A university graduate who claims to “love Hitler” has been revealed as the leader of a new right-wing group.

Benjamin Raymond, 25 – who has been pictured performing Nazi salutes and posted on Facebook that he wants to exterminate Jews and non-whites – lives with his parents in Bognor.

His group, National Action (NA), is being monitored by anti-terror police.

A Sunday newspaper investigation named Mr Raymond as the leader of NA, a group which police have labelled “very worrying”.

His Facebook profile provides an insight into his far-right beliefs.

In one message he posted: “I live in Bognor Regis, a town that is basically white. I never saw a foreigner until I was a teenager.

“People are civilised, healthcare is free, the air is clean – there are non-whites and Jews in my country who all need to be exterminated.”

Raymond, who studied politics at Essex University, also uses the social networking site to air his opinions about current events.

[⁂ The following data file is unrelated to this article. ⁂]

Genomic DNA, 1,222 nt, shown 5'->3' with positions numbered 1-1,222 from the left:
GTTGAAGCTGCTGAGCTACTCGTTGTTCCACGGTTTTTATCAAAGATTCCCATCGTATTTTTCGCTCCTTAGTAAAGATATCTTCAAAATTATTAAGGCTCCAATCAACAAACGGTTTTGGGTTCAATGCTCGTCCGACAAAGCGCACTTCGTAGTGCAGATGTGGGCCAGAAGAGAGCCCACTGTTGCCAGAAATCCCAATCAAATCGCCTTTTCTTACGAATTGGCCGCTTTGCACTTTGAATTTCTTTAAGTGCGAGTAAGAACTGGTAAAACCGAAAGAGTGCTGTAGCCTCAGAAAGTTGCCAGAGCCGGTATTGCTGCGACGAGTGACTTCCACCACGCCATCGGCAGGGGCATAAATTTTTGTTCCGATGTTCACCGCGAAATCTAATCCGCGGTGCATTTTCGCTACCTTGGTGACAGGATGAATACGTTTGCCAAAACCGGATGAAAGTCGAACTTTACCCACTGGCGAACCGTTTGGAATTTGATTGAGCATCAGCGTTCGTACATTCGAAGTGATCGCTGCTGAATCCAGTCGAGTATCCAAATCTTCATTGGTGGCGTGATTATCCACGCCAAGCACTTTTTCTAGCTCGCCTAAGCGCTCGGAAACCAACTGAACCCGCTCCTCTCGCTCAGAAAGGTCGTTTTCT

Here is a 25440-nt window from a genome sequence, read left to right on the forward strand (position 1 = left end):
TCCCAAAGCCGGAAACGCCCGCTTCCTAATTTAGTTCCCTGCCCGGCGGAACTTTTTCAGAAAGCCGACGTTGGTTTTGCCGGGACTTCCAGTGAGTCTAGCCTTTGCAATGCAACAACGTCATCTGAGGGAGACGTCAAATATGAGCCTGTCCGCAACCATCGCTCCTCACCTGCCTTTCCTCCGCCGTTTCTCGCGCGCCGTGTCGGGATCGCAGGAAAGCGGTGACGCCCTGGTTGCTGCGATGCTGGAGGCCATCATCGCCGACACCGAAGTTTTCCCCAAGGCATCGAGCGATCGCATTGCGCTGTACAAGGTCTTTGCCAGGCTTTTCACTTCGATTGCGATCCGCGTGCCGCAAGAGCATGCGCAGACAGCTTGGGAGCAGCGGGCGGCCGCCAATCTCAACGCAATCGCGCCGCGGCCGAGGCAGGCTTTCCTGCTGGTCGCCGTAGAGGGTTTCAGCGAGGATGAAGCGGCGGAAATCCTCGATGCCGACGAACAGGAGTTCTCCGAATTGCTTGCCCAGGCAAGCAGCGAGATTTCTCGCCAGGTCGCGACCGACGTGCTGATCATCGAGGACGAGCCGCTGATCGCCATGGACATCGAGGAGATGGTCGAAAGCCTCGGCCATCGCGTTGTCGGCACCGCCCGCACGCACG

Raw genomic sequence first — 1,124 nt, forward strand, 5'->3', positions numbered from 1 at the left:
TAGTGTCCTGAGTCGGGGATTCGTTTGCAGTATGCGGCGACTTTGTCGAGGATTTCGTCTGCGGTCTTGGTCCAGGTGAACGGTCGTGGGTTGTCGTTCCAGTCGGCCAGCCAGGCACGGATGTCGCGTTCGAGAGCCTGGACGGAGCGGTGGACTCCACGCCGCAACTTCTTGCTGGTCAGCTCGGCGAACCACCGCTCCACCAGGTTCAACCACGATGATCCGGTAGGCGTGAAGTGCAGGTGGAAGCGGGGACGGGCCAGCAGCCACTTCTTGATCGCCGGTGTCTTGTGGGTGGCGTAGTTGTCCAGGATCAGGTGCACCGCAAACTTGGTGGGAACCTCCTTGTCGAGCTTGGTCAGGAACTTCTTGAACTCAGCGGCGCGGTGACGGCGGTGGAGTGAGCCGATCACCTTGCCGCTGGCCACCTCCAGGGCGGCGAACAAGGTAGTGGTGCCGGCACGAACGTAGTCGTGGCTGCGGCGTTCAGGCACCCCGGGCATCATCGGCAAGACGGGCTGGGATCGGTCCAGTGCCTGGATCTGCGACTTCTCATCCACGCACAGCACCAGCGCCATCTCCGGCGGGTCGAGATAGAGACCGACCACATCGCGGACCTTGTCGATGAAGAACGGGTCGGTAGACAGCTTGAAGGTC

Linking to a story about neo-Nazi Anders Breivik, who killed 77 people in a terror attack in Norway in July 2011, he described him as “the hero Norway deserves”.

Following a story about starvation in Zimbabwe, he posted: “This is good news. More dead n******”.

He has posted quotes from Hitler and said the Nazi leader’s book Mein Kampf changed his life.

His Facebook profile picture features him posing in front of a Union Jack with the signature of Oswald Mosley, founder of the British Union of Fascists.

He describes his group as being primarily for the youth.

The group targets universities for recruitment and has also held a number of controversial demonstrations.

In April a group of about 20 travelled to London to hold a “demonstration against Boer genocide”.

In the photographs from the event, the group can be seen climbing on the Nelson Mandela statue in Parliament Square.

Mr Raymond performs a Nazi salute while a banana is placed in the former South African leader’s hand.

Veteran anti-fascist activist Tony Greenstein described Mr Raymond’s views as “disgusting” and said they must be opposed.

He added: “Thankfully there are not many neo-Nazis around anymore. However groups like this cannot be allowed to grow and develop.

“Sussex has a strong anti-fascist history stretching back to when Mosley was chased out of Brighton.

“Like with March for England, the people here have made it clear racism is not acceptable.”